Ask Your Weird Animal Questions: Swarms Decoded

For this week’s column of Ask Your Weird Animal Questions, we’ve got the buzz on swarms.

What do you call a group of 420 whale sharks? National Geographic called it a swarm.—Cheryl Wrinkle

This question was prompted by a story on the biggest observed gathering of whale sharks, spotted off the coast of Mexico’s Yucatán Peninsula in 2011. Whale sharks, typically loners, gather to feast on fish eggs.

Whale sharks feeding near Mujeres Island off Cancún, Mexico. Photograph by Mauricio Handler, National Geographic Creative

We’re glad for the question, because it has an exquisite answer. According to the U.S. Geological Survey, a gathering of sharks is called “a shiver.”

“When I was a kid and used to play outside, if I’d scrape my knee, it would attract a cloud of gnats. What is it about blood that attracts them?”—Ken Towery via Facebook

Actually it’s not the blood in that open wound that draws those irritating swarms of gnats. It’s other body fluids, such as sweat, Phil Koehler, an entomologist at the University of Florida, said via email.

The insects are drawn to these fluids to get the proteins they need for egg production, he explained. Compounds such as ammonia, which is also found in decomposing blood, are another draw for gnats.

Eye gnats are a good example of a gnat that is attracted to eyes and open cuts,” Koehler said.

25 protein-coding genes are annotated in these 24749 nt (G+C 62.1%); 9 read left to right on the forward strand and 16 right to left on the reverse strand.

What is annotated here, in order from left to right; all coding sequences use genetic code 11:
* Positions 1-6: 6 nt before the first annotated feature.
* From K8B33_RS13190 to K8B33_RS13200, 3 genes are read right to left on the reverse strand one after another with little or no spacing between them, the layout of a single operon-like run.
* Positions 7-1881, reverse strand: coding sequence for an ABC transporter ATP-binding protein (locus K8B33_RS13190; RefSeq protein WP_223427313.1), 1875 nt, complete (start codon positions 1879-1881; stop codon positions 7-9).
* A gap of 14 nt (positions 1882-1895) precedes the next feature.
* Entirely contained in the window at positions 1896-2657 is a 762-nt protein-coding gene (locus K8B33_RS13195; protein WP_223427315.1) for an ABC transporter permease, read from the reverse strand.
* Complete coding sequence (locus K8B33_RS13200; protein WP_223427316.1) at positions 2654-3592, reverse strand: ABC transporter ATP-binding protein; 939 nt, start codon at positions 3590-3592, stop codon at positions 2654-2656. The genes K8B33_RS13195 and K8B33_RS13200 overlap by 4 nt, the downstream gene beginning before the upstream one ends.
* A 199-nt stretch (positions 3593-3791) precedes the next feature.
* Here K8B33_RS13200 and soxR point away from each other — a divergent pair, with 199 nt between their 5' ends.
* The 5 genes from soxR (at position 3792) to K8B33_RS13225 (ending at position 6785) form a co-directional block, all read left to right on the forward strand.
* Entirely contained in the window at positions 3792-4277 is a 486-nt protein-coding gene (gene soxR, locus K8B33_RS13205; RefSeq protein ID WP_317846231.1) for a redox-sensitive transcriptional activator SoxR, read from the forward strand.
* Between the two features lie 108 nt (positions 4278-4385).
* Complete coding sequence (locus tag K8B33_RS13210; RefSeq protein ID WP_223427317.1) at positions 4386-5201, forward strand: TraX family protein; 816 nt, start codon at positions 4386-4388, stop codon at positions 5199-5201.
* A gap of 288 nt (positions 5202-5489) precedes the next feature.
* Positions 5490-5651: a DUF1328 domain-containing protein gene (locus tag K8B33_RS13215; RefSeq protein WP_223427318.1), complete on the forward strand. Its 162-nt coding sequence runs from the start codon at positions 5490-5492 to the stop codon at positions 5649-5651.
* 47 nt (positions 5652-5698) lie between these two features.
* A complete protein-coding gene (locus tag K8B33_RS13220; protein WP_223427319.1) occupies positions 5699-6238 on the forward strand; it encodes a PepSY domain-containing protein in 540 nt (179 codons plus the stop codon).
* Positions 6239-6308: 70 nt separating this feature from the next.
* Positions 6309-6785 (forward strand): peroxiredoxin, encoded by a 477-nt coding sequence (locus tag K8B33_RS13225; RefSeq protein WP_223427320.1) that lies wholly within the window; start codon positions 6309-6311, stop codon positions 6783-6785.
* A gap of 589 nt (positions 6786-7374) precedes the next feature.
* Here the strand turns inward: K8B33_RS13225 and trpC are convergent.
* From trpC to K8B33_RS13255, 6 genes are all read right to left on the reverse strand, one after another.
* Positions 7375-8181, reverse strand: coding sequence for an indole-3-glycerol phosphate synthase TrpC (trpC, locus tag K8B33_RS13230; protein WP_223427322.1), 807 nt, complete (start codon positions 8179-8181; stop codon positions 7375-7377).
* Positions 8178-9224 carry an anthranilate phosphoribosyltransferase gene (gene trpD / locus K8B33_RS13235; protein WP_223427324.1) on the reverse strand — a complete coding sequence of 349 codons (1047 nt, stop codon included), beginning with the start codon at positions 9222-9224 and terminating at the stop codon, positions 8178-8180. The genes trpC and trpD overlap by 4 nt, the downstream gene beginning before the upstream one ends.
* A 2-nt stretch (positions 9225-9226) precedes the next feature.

Gnats don’t bite, but they can transmit human and animal diseases, according to the University of Florida’s website.

Another gnat fact: Dryer sheets repel gnats, a popular gardening practice that was tested and verified by scientists at Kansas State University in 2010.

The researchers found that the sheets contained compounds, found naturally in some plants, that are toxic to gnats—and repel mosquitoes.

We used an author’s prerogative to ask: What do you do when confronted with 20 million angry bees?

Luckily this problem doesn’t come up often, but when a tractor trailer carrying 460 honeybee hives overturned on an Delaware highway in May, the state police came up with a plan involving local beekeepers, said police spokesperson Sgt. Paul Shavack.

Firefighters in full protective gear used water to “disperse and incapacitate” the swarms, he said. Water doesn’t kill bees but renders them unable to fly. (See “The Plight of the Honeybee.”)

Beekeeper Walt Broughton of Swarmbustin’ Honey in Chester County, Pennsylvania, arrived four hours into the cleanup and says beekeepers tried reuniting colonies, though the bees’ boxes were so scattered it was hard to determine where they’d come from.

Eric Mussen, extension apiculturist at the University of California, Davis, said via email that “in the mass confusion following a truckload tipping over, there is too much commotion for the bees to find their own hives, so they fly around rather aimlessly.”

Amid the mayhem, guard bees, or soldier bees, are likely to sting, and the victim will give off an odor that encourages other bees to keep stinging. Shavack said the driver and passengers were hospitalized with minor injuries and “100 to 150 bee stings each.”

He added that many of the hives from the accident were salvaged.

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Liz Langley is the award-winning author of Crazy Little Thing: Why Love and Sex Drive Us Mad and has written for many publications including Salon, Details and the Huffington Post. Follow her on Twitter @LizLangley and at